Joined: Nov 5, 2011
Points: 273

Re: Tecumsh simply shuts off under a heavy load... lazy snowblower syndrome!
Reply #7   Feb 25, 2014 3:24 pm
jrtrebor wrote:
If you haven't messed with the carb yet.
I would simply try opening up the needle on the bottom.
An 1/8 to a 1/4 of a turn (clockwise) and see if that makes any difference.

You're the expert, not me :) But if viewed from below the bowl (so you could see the head of the screw for the needle), wouldn't you typically turn it counter-clockwise to open the needle, and allow more fuel to flow?
RIT333


Joined: Jan 3, 2008
Points: 19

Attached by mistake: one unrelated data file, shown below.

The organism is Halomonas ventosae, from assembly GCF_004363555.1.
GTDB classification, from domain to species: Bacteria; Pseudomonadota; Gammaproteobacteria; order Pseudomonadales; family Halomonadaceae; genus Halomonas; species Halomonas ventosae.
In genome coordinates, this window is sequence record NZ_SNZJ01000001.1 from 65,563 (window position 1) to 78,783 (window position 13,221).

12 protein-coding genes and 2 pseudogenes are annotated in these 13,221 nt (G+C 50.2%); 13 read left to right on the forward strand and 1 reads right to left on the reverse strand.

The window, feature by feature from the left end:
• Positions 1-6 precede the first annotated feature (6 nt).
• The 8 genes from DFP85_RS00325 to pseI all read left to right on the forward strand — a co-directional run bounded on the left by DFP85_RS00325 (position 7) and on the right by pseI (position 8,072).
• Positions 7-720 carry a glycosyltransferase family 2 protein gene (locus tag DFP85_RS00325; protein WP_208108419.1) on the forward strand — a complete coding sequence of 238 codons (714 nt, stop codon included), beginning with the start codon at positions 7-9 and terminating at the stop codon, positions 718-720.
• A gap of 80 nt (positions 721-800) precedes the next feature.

Re: Tecumsh simply shuts off under a heavy load... lazy snowblower syndrome!
Reply #8   Feb 25, 2014 4:14 pm
RedOctobyr wrote:

You're the expert, not me :) But if viewed from below the bowl (so you could see the head of the screw for the needle), wouldn't you typically turn it counter-clockwise to open the needle, and allow more fuel to flow?


That is what I was going to say.  The screws control the fuel flow, so, turning it "out" (CCW) will allow more fuel to enter. 
jrtrebor


Location: Michigan - 3 hours north of Chicago on the lake
Joined: Feb 10, 2010
Points: 524

Re: Tecumsh simply shuts off under a heavy load... lazy snowblower syndrome!
Reply #9   Feb 25, 2014 5:01 pm
You're both correct.
I probably should have been clearer about that
I assumed that that carb was still on the engine.
So looking down at the carb. and reaching underneath the bowl.
You'd be turning it CW to increase the flow.
mkd55


Location: wisconsin
Joined: Dec 16, 2005
Points: 153